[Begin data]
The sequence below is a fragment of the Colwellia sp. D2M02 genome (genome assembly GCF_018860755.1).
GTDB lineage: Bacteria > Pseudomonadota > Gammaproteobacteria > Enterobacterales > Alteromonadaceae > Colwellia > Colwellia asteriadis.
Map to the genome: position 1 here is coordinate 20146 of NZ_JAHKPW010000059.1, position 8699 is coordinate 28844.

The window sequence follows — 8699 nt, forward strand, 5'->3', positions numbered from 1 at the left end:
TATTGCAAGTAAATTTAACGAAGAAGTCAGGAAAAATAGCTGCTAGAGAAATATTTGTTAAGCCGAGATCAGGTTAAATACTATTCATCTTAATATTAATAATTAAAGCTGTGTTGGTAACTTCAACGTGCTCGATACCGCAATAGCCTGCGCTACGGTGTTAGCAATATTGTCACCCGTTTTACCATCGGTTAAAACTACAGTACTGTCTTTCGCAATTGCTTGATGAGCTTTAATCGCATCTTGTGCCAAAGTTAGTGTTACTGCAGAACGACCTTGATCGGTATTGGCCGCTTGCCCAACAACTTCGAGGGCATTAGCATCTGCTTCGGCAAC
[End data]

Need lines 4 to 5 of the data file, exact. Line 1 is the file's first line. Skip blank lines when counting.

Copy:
The window sequence follows — 8699 nt, forward strand, 5'->3', positions numbered from 1 at the left end:
TATTGCAAGTAAATTTAACGAAGAAGTCAGGAAAAATAGCTGCTAGAGAAATATTTGTTAAGCCGAGATCAGGTTAAATACTATTCATCTTAATATTAATAATTAAAGCTGTGTTGGTAACTTCAACGTGCTCGATACCGCAATAGCCTGCGCTACGGTGTTAGCAATATTGTCACCCGTTTTACCATCGGTTAAAACTACAGTACTGTCTTTCGCAATTGCTTGATGAGCTTTAATCGCATCTTGTGCCAAAGTTAGTGTTACTGCAGAACGACCTTGATCGGTATTGGCCGCTTGCCCAACAACTTCGAGGGCATTAGCATCTGCTTCGGCAAC